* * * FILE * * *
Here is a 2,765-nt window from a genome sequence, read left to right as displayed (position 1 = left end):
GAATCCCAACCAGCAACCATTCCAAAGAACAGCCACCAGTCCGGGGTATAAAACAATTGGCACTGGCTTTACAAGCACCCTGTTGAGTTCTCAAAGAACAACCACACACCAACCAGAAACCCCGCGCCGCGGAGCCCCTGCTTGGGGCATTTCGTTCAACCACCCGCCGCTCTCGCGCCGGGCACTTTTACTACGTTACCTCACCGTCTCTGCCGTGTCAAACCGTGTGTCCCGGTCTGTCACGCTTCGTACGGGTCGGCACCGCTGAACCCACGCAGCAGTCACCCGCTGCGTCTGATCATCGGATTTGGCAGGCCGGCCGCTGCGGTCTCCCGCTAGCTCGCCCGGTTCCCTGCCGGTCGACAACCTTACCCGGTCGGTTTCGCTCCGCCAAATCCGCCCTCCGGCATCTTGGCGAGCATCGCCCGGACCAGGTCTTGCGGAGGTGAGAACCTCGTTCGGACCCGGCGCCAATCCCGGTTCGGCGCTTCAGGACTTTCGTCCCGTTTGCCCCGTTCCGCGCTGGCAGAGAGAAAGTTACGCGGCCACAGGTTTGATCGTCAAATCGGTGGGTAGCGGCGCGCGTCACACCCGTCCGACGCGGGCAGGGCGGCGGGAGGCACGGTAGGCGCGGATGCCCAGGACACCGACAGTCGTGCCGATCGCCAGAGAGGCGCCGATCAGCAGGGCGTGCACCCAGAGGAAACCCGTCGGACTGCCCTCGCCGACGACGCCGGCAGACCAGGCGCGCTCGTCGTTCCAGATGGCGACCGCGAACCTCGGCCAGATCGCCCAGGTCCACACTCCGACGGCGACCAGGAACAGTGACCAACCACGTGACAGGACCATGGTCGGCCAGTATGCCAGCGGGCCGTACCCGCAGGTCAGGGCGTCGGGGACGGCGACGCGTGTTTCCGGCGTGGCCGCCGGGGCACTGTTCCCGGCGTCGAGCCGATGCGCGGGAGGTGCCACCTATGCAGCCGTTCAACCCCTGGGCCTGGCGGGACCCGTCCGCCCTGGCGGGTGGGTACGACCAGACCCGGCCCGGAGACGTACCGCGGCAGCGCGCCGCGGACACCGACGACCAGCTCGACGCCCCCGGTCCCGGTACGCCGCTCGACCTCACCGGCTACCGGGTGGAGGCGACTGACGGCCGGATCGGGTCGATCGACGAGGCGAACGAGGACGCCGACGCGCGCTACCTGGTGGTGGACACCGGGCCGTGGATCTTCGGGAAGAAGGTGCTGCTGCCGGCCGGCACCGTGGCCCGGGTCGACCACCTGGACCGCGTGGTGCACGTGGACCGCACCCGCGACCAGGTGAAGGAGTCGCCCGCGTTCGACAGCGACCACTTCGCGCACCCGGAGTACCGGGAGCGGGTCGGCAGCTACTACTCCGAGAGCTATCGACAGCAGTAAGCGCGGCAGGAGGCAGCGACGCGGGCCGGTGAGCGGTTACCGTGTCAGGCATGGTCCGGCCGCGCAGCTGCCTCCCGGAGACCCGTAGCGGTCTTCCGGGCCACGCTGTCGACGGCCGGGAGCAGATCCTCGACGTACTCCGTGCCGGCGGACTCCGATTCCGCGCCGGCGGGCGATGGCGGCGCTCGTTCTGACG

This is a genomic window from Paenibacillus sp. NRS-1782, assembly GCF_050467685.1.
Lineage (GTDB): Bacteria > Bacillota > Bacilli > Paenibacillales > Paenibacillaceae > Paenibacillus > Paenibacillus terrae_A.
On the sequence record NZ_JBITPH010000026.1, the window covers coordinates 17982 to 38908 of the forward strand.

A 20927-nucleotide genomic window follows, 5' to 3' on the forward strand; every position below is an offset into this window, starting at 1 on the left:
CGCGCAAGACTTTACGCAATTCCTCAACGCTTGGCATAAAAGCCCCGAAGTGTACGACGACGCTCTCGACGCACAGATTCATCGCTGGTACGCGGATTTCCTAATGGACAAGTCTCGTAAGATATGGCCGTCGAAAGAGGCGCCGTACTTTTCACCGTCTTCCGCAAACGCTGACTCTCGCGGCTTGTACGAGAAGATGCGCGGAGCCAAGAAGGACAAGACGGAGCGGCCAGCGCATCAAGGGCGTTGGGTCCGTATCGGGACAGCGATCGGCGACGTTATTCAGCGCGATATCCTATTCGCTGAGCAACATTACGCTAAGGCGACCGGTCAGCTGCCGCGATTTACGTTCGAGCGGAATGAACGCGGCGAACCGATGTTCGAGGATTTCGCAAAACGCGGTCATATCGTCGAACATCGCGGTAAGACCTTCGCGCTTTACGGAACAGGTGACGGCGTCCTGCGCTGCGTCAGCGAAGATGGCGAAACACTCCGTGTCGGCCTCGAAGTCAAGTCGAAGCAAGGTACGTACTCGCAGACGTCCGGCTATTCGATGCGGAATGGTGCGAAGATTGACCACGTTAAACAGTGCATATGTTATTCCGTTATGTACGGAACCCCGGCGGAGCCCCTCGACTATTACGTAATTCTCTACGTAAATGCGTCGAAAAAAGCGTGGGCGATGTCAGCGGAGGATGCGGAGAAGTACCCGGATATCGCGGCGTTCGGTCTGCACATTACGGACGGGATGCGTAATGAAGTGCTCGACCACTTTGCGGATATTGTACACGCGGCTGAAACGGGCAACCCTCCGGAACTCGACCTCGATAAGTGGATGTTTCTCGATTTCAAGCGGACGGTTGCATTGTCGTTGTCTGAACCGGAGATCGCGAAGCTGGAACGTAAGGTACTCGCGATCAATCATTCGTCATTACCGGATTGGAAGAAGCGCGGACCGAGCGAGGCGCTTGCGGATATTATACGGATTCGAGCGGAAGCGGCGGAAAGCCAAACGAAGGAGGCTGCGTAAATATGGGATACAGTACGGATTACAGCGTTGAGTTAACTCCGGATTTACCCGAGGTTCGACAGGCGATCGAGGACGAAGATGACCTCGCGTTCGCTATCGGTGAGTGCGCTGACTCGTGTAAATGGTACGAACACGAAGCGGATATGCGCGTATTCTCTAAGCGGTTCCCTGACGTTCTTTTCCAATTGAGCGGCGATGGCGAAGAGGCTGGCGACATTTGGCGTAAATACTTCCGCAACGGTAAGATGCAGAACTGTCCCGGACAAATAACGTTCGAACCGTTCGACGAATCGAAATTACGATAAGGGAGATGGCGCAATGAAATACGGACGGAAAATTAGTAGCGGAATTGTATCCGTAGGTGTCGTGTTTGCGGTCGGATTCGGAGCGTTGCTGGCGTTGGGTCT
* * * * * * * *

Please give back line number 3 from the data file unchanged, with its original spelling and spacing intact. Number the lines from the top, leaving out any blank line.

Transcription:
This is a genomic window from Paenibacillus sp. NRS-1782, assembly GCF_050467685.1.